SEP 13, 2018 6:00 AM PDT

The Hurricane Microbiome Project: Environmental Exposures and Population Health

Speaker
  • Professor and Interim Chairman, Baylor College of Medicine
    Biography
      Joseph F. Petrosino, PhD, is an Associate Professor of Molecular Virology and Microbiology at Baylor College of Medicine and the Director of the Alkek Center for Metagenomics and Microbiome Research. He holds joint appointments in the Human Genome Sequencing Center, Department of Ophthalmology, and is a member of the Cell and Molecular Biology and Translational Biology and Molecular Medicine programs.

      He obtained his undergraduate degree in microbiology and immunology with a distinction in research from the University of Rochester, followed by a PhD degree in microbiology and immunology from Baylor College of Medicine. He completed postdoctoral fellowship training in genetics at Baylor College of Medicine and was a Research Associate in the Human Genome Sequencing Center working on the functional genomics of biodefense and emerging infectious disease.

      He was hired as a tenure-track faculty member at BCM in 2006 with a National Institute of Allergies and Infectious Diseases funded Career Development Award Project from the Western Regional Center of Excellence for Biodefense and Emerging Infectious Disease. His ongoing comparative genomics studies of Francisella tularensis, a pathogenic bacterium with the potential to pose a severe threat to public health and safety, have helped move the field closer to the goal of creating new rationally-designed attenuated and/or subunit vaccines for this Category A select agent.

      In 2007, Dr. Petrosino and his colleagues obtained funding through the NIH Common Fund for the Human Microbiome Project (HMP). As a large-scale sequencing center Principal Investigator for the HMP, Dr. Petrosino assisted in the lead of consortium efforts for standardized clinical sample preparation, sequencing, and analysis. This allowed microbial communities from diverse body sites and niches to be compared with minimal technical bias and has led to study design standards that are being implemented internationally.

      As a result of the success of his efforts and to extend metagenomics and microbiome studies at BCM, the Alkek Center for Metagenomics and Microbiome Research (CMMR) was established in January 2011, with Dr. Petrosino serving as its Director. Currently, the CMMR is pursuing over 200 metagenomics projects in humans and model systems with the goal to improve human health through detection and modulation of the microbes that reside on and in us and to translate these efforts into new diagnostics and therapeutics. Among the latest CMMR projects initiated is an $11.8M microbiome analysis of 18,000+ Type 1 Diabetes samples from the NIH/NIDDK TEDDY (The Environmental Determinants of Diabetes in the Young) study.

      Dr. Petrosino has authored 40 original papers. Among 14 published in 2012 are the June HMP flagship manuscripts in Nature, collaborative studies examining microbiome associations with Cystic Fibrosis, pregnancy, nutritional intervention in colitis, rotavirus infection, and the shaping of the microbiome from birth in murine systems. He has been an invited to speak at numerous institutions and meetings nationally and internationally, and recently he has been named an American Society for Microbiology Distinguished Lecturer for 2012-2014.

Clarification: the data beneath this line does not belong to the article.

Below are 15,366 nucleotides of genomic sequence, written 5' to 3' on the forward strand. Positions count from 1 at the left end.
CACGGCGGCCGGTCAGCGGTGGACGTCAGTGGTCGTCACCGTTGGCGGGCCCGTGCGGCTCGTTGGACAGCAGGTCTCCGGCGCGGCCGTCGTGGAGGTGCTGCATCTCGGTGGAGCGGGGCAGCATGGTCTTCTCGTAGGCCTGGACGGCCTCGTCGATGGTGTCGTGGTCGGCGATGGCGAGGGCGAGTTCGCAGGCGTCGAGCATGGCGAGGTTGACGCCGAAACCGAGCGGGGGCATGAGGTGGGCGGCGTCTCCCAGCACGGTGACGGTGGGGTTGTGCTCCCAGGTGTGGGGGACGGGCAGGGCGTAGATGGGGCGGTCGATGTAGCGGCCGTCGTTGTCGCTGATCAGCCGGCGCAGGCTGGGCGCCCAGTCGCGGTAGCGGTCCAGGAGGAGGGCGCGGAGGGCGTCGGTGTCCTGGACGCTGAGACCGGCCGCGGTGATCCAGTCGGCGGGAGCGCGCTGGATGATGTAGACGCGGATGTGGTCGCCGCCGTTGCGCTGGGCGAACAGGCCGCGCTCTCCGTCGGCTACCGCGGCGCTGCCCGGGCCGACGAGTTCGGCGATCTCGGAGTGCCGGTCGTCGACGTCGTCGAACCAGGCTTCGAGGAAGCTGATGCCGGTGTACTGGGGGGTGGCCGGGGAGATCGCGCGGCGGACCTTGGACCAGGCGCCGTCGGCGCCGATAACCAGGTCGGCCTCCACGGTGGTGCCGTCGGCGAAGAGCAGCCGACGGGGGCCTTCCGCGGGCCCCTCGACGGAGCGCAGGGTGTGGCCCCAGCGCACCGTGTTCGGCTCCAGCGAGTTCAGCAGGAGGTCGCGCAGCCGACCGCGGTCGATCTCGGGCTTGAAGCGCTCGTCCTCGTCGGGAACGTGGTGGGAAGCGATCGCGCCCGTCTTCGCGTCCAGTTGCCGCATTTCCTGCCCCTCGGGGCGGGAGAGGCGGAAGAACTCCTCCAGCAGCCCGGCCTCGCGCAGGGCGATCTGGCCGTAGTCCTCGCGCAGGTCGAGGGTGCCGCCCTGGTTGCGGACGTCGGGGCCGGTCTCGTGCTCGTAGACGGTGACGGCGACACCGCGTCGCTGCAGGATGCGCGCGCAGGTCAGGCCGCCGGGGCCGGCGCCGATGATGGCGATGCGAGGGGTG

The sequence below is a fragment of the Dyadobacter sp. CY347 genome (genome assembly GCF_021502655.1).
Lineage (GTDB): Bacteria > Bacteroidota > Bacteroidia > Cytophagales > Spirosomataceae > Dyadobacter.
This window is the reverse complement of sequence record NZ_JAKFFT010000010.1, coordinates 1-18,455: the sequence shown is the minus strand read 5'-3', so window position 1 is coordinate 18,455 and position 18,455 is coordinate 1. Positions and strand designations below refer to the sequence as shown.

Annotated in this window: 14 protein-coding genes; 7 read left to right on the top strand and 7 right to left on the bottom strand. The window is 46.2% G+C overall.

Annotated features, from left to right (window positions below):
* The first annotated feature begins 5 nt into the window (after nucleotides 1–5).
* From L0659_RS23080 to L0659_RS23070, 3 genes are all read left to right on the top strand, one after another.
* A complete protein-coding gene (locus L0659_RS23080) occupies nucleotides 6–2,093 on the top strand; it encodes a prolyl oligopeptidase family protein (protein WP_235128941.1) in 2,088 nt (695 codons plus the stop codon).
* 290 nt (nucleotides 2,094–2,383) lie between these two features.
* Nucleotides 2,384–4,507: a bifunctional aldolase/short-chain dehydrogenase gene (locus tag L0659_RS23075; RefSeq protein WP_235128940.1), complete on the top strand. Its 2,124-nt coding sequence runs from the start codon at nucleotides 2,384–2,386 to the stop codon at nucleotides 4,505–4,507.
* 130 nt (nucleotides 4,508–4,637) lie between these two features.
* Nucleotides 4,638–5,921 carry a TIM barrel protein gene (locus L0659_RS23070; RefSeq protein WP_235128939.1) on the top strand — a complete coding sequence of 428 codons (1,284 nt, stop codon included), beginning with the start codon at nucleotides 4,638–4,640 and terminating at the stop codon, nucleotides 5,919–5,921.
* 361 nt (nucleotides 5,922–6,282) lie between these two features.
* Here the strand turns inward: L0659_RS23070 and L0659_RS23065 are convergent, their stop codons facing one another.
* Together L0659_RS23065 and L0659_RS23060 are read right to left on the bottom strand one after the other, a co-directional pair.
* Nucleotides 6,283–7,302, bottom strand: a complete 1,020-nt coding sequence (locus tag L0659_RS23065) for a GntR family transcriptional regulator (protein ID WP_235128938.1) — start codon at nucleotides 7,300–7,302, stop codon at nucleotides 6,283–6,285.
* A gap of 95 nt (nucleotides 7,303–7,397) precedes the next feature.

Abstract

    The Alkek Center for Metagenomics and Microbiome Research (CMMR) at Baylor College of Medicine is pursuing numerous research and development efforts in the study of how the microbiome impacts human disease and how this knowledge can be translated into novel therapeutics and diagnostics. Among these efforts is a new study involving the impact of major disasters, such as Hurricane Harvey, where associated flooding and other environmental exposures to chemicals or pathogens (e.g. mold), and their impact on human health, may be reflected in the microbiome of exposed individuals.  During Hurricane Harvey, Houston, Texas experienced 50 inches of rain and catastrophic flooding. This flooding caused uncontrolled releases into the environment from over a dozen Superfund sites and several chemical/petroleum facilities. In response to this disaster, we along with collaborators from Oregon State University, worked with affected communities to administer health questionnaires, deploy wristbands that detect chemical exposures, and collect biosamples for nasal, oral and gut microbiome analysis in the first 30 days after flooding, targeting 300 individuals. We are in the process of collecting a second set of data 12-months post-Hurricane Harvey from the same individuals to examine the long-term impact of this environmental disaster. These data will be integrated to identify potential exposures that adversely affect health, including in individuals with predisposition to certain diseases such as asthma. If environmental exposures and potential associated health risks are reflected in changes in the microbiome, then these microbiome associations can serve as targets or biomarkers for actionable, post-disaster responses or interventions.

    Learning Objectives: 

    1. How does one deploy a microbiome study during a time of crisis.
    2. What fundamental information should be collected when sampling the human microbiome.


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